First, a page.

“The president should immediately rescind his policies to block the Keystone XL pipeline, and let the market decide,” De Haan said, adding:

He should also cease anti-oil-and-gas stances and let markets decide. That won’t help much now, but in the long run, it will reverse his damaging decisions. And the nation should support growing our energy independence, to help offset future situations like this.

Also, in the long term, the Keystone XL pipeline—stretching from Alberta, Canada, to Steele City, Nebraska—would carry about 830,00 barrels of oil per day into the United States from an ally. 

That would easily supplant the 800,000 barrels per day the United States imported from Russia during 2021, according to the U.S. Energy Information Administration.

Future expectations get factored into commodity prices and futures, Tubb said. 

“Approving the pipeline now would be good longer-term policy, and would also send a strong signal to markets (investors, financiers, energy companies) that energy production and infrastructure are welcome,” Tubb said, noting:

We saw just this week how powerful those signals can be. The price per barrel of oil increased following Biden’s ban on Russian imports, then fell when the political ramifications were more muted than feared (and the EU didn’t join in the ban) and when the UAE mildly broke ranks and encouraged OPEC to consider increasing production. 

3. ‘Putin’s Price Hike’

The Labor Department’s new numbers, released Thursday, show consumer prices rose 0.8% over the past month and almost 8% over the past year. Gas is a big part of that, and Biden said it’s the fault of Putin. 

“Today’s inflation report is a reminder that Americans’ budgets are being stretched by price increases, and families are starting to feel the impacts of Putin’s price hike,” Biden said. “A large contributor to inflation this month was an increase in gas and energy prices as markets reacted to Putin’s aggressive actions.”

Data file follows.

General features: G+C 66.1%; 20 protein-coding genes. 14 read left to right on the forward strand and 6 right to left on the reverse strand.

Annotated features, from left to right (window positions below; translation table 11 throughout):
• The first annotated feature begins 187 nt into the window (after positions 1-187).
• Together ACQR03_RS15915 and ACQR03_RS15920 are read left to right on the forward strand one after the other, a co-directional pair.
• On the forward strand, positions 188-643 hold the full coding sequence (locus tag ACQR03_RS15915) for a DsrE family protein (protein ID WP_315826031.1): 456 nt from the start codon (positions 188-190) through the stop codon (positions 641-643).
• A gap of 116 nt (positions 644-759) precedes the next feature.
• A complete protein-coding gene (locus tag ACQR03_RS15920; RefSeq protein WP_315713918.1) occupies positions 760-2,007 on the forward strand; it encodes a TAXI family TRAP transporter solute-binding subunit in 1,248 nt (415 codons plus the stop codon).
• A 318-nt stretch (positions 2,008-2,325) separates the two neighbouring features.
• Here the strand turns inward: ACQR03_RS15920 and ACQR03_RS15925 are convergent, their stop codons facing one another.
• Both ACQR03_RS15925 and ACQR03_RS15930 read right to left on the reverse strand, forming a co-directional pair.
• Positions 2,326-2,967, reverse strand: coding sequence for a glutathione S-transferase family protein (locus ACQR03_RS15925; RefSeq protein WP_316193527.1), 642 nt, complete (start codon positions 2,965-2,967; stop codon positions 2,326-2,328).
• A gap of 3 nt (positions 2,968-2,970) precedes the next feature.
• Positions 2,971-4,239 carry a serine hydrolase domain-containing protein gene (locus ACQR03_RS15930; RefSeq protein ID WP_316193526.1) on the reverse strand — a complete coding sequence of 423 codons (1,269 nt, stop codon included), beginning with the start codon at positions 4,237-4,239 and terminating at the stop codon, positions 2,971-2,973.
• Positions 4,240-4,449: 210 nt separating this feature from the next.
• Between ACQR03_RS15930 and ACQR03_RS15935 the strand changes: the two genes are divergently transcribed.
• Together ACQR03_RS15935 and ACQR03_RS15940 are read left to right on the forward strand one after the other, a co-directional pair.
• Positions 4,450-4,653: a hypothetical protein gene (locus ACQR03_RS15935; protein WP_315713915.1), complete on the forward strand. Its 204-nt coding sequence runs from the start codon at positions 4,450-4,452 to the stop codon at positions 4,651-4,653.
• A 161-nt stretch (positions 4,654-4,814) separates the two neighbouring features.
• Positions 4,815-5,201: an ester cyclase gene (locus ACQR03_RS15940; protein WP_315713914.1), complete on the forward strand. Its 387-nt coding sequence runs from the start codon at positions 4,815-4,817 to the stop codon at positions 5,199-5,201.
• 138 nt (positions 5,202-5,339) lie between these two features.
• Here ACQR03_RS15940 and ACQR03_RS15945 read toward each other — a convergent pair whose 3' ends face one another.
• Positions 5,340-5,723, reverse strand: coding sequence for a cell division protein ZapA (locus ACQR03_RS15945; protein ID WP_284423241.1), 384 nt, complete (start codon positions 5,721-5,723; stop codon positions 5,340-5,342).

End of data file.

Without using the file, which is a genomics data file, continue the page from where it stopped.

The national average price for regular unleaded gas is $4.31 per gallon, according to AAA. That’s up from $3.47 a month ago before Russia’s full-scale invasion of Ukraine. A year ago, when Biden had been president for less than two months, the national average price was $2.81.  

Putin is clearly a factor, but inflation and rising gas prices have been a problem for some time, Tubb said. 

“Russia’s invasion of Ukraine is certainly impacting oil markets and creating a lot of uncertainty about future supply/scarcity that are impacting price, but to stop there is misleading,” she said, adding:

President Biden has consistently told energy companies to increase supply today, but don’t make any long-term investments. What company wants to risk millions to billions of dollars in employees, equipment, infrastructure if they’re not going to get a return?

Although Energy Secretary Jennifer Granholm called for more energy output, Tubb noted the various federal agencies targeting the oil industry with regulations, such as the Securities and Exchange Commission, the Labor Department, and the Office of Comptroller of the Currency.

Amos Hochstein, an energy adviser at the State Department, said the “conflict has made it clear to us that we should double down and triple down on the transition [to green energy], and to make it broader, bigger, and faster.”

Biden noted in remarks this week: “Loosening environmental regulations or pulling back clean energy investment won’t—let me explain—won’t—will not lower energy prices for families.”

He added: “Transforming our economy to run on electric vehicles powered by clean energy with tax credits to help American families winterize their homes and use less energy, that will—that will help.”

However, the Energy Information Administration finds no scenario under which global demand for oil and natural gas would not increase through at least 2050.